Children with Cushing syndrome may have higher suicide risk
NIH study finds that depression, anxiety and suicidal thoughts increase after treatment.
Children with Cushing syndrome may be at higher risk for suicide as well as for depression, anxiety and other mental health conditions long after their disease has been successfully treated, according to a study by researchers at the National Institutes of Health.
“...that physicians who care for young people with Cushing syndrome should screen their patients for depression-related mental illness...”
Cushing syndrome results from high levels of the hormone cortisol. Long-term complications of the syndrome include obesity, diabetes, bone fractures, high blood pressure, kidney stones and serious infections. Cushing’s syndrome may be caused by tumors of the adrenal glands or other parts of the body that produce excess cortisol. It also may be caused by a pituitary tumor that stimulates the adrenal glands to produce high cortisol levels. Treatment usually involves stopping excess cortisol production by removing the tumor.
“Our results indicate that physicians who care for young people with Cushing syndrome should screen their patients for depression-related mental illness after the underlying disease has been successfully treated,” said the study’s senior author, Constantine Stratakis, M.D., director of the Division of Intramural Research at NIH’s Eunice Kennedy Shriver National Institute of Child Health and Human Development. “Patients may not tell their doctors that they’re feeling depressed, so it’s a good idea for physicians to screen their patients proactively for depression and related conditions.”
Cushing syndrome may affect both adults and children. A recent study estimated that in the United States, there are eight cases of Cushing syndrome per 1 million people per year.
The researchers published their findings in the journal Pediatrics. They reviewed the case histories of all children and youth treated for Cushing syndrome at NIH from 2003 to 2014, a total of 149 patients. The researchers found that, months after treatment, nine children (roughly 6 percent) had thoughts of suicide and experienced outbursts of anger and rage, depression, irritability and anxiety. Of these, seven experienced symptoms within seven months of their treatment. Two others began experiencing symptoms at least 48 months after treatment.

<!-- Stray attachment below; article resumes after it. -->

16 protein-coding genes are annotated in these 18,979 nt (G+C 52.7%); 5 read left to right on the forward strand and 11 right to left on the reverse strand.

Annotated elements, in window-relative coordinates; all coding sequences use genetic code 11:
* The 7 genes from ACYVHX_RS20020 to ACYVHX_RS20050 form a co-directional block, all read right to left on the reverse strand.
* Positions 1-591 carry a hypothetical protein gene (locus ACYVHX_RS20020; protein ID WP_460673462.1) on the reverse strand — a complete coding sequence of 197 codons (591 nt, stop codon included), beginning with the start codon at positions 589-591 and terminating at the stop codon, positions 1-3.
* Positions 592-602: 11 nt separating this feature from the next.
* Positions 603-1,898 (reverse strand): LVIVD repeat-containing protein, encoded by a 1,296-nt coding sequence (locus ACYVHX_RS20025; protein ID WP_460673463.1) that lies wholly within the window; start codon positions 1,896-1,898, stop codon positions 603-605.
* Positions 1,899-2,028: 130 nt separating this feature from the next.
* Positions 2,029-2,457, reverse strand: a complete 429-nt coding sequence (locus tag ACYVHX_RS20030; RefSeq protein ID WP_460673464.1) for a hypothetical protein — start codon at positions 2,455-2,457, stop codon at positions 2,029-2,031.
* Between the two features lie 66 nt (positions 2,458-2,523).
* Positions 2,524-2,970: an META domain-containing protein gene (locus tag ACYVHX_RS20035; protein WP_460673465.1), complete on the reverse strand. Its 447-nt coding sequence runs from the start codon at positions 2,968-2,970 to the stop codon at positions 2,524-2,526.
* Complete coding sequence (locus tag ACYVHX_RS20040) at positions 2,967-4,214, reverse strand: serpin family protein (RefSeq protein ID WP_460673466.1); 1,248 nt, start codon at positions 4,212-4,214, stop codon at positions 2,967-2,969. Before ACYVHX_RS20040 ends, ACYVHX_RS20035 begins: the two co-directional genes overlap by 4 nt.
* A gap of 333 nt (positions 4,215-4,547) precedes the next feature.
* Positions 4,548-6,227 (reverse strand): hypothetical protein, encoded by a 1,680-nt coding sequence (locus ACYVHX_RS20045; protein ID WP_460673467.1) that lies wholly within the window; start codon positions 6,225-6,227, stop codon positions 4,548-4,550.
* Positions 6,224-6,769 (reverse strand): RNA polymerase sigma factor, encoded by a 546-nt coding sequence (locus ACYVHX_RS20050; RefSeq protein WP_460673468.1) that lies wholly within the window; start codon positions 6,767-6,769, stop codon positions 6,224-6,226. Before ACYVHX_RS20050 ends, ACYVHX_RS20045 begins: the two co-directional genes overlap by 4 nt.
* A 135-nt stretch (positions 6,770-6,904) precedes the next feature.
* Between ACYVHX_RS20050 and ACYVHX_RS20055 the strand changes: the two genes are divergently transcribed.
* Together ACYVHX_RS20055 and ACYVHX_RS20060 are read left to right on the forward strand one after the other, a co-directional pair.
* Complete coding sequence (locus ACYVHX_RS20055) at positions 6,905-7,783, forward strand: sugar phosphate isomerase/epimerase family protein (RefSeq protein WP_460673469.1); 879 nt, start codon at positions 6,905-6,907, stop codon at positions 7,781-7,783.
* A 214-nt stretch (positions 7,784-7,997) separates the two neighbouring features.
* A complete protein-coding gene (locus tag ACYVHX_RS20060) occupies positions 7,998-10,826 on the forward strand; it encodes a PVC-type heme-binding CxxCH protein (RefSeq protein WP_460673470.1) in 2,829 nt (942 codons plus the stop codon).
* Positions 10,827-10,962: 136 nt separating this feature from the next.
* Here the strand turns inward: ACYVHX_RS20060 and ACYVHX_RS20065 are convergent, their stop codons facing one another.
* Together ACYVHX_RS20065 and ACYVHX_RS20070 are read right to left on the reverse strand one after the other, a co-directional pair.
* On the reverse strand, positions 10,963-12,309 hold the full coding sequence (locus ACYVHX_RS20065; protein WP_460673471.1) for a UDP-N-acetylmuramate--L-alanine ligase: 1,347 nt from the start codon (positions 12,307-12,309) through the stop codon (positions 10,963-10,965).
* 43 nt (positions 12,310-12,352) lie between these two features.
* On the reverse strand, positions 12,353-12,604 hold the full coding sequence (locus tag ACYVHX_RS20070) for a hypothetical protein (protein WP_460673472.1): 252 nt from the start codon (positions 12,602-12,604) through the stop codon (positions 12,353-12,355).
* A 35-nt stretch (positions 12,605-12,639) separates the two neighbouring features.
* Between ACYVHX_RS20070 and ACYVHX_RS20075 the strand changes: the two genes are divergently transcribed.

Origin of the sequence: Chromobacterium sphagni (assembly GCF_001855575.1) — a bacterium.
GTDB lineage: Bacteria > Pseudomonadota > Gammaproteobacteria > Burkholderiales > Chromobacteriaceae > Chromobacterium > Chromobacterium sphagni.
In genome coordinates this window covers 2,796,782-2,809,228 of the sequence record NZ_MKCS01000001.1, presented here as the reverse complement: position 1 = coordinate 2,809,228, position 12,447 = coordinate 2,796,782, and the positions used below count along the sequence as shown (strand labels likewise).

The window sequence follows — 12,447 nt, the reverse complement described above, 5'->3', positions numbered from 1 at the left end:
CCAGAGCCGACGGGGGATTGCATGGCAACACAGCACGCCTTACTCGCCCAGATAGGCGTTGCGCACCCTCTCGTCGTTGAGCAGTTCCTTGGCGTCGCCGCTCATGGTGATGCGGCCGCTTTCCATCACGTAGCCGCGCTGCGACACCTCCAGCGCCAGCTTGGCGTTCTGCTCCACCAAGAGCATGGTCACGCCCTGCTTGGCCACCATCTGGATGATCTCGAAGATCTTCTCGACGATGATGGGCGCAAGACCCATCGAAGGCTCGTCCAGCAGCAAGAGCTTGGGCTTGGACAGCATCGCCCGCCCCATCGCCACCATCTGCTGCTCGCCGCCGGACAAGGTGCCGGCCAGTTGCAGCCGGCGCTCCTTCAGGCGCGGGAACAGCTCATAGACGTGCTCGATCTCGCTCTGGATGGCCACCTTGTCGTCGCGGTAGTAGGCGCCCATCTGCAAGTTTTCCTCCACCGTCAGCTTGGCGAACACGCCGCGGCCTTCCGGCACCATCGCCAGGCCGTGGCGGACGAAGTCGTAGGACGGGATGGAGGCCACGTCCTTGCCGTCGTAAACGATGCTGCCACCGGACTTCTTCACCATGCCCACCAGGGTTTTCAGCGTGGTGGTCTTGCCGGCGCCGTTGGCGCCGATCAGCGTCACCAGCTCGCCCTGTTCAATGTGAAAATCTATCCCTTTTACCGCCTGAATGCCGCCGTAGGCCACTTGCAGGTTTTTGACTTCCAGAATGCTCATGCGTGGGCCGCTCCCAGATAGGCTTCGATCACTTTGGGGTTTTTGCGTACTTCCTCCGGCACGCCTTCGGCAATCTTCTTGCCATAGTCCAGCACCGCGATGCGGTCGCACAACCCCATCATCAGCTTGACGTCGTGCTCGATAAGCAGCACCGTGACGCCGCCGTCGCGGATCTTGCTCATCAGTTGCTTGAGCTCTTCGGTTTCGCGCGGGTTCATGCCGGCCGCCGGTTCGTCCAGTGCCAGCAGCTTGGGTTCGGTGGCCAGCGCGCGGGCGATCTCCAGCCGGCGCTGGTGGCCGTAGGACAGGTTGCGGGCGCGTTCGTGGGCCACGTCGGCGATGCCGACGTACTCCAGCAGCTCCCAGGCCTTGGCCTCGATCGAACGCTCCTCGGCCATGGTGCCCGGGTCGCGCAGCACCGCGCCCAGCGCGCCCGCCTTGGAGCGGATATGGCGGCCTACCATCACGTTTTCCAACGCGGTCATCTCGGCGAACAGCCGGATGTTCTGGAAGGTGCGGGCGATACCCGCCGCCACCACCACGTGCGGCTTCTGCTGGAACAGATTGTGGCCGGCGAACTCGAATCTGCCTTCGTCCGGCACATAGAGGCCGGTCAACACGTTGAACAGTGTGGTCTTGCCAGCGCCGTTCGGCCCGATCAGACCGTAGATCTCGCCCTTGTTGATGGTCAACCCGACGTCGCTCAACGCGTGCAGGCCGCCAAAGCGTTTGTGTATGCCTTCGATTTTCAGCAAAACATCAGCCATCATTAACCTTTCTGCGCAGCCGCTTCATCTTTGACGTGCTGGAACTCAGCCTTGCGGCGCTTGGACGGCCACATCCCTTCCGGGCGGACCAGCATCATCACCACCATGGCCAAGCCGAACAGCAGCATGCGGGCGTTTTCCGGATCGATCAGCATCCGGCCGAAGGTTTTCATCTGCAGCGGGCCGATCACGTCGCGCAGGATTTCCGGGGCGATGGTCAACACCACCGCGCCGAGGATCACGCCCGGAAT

The authors noted that children with Cushing syndrome often develop compulsive behaviors and tend to become over-achievers in school. After treatment, however, they then become depressed and anxious. This is in direct contrast to adults with Cushing syndrome, who tend to become depressed and anxious before treatment and gradually overcome these symptoms after treatment.
The authors stated that health care providers might try to prepare children with Cushing syndrome before they undergo treatment, letting them know that their mood may change after surgery and may not improve for months or years. Similarly, providers should consider screening their patients periodically for suicide risk in the years following their treatment.
About the Eunice Kennedy Shriver National Institute of Child Health and Human Development (NICHD): The NICHD sponsors research on development, before and after birth; maternal, child, and family health; reproductive biology and population issues; and medical rehabilitation. For more information, visit the Institute’s website at http://www.nichd.nih.gov.
About the National Institutes of Health (NIH): NIH, the nation's medical research agency, includes 27 Institutes and Centers and is a component of the U.S. Department of Health and Human Services. NIH is the primary federal agency conducting and supporting basic, clinical, and translational medical research, and is investigating the causes, treatments, and cures for both common and rare diseases. For more information about NIH and its programs, visit www.nih.gov.
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